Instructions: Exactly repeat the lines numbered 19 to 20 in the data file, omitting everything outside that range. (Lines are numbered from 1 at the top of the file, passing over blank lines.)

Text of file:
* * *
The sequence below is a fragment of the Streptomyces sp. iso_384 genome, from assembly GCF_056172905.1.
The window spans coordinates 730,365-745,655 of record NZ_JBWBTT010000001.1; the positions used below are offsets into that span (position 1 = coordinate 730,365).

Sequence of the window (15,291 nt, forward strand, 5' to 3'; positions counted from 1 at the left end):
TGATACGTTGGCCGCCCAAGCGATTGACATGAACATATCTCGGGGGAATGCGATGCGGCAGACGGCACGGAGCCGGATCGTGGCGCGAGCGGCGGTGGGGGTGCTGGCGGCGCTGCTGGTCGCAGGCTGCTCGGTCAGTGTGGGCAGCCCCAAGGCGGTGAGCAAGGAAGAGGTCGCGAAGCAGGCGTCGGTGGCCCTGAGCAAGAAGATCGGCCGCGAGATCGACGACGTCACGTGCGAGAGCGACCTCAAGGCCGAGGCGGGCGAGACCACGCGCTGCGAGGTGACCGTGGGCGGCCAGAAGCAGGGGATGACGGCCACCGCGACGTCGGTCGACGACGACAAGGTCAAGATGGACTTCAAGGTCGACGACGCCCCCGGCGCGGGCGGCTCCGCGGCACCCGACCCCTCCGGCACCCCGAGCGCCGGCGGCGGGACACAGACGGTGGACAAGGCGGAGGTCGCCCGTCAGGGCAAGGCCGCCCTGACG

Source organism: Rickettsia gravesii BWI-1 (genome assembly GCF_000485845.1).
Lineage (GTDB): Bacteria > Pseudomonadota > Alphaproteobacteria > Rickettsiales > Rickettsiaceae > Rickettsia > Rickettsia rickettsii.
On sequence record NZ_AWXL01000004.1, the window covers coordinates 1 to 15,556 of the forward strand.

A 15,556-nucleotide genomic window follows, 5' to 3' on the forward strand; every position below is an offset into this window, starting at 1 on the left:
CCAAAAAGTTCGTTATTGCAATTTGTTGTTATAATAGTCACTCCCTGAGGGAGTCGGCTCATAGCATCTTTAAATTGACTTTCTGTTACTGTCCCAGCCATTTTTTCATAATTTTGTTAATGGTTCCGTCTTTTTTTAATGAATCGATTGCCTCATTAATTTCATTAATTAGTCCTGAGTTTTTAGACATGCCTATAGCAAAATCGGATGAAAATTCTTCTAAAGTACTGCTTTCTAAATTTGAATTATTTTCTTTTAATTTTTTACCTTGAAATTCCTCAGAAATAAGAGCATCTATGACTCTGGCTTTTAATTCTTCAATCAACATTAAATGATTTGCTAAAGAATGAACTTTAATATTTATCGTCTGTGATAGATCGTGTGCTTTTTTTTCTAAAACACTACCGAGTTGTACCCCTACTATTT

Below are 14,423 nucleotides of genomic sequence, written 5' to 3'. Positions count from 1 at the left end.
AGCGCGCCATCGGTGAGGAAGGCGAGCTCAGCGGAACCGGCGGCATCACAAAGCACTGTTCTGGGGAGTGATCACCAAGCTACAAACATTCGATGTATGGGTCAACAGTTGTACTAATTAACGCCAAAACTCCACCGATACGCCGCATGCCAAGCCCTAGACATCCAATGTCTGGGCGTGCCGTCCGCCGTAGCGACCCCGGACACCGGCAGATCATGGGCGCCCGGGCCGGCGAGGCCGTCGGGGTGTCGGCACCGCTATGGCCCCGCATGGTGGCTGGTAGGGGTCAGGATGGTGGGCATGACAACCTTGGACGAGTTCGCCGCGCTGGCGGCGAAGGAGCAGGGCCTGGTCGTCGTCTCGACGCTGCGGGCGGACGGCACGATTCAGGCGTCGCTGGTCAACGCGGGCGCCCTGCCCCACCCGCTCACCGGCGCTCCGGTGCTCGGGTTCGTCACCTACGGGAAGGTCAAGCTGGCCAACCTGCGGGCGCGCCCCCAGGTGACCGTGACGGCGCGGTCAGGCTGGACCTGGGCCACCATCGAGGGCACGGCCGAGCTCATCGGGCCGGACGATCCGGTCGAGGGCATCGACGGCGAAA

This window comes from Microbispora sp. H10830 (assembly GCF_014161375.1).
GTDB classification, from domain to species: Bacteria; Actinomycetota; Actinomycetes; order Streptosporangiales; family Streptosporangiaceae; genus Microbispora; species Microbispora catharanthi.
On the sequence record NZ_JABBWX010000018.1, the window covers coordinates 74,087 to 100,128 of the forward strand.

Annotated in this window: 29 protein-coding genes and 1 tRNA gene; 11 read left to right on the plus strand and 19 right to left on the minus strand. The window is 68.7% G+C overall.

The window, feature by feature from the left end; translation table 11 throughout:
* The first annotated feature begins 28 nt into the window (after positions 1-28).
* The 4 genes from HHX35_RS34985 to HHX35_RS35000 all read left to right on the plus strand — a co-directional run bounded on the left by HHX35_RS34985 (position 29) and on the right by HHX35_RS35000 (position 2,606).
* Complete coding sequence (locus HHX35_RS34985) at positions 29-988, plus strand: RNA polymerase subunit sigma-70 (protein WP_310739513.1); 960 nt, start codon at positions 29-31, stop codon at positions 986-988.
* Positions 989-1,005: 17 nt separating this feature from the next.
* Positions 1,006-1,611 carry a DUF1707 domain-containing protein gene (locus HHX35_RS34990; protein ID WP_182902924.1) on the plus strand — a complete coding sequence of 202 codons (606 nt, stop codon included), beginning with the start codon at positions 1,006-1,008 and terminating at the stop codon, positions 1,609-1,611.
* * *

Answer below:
* Complete coding sequence (locus HHX35_RS34985) at positions 29-988, plus strand: RNA polymerase subunit sigma-70 (protein WP_310739513.1); 960 nt, start codon at positions 29-31, stop codon at positions 986-988.
* Positions 989-1,005: 17 nt separating this feature from the next.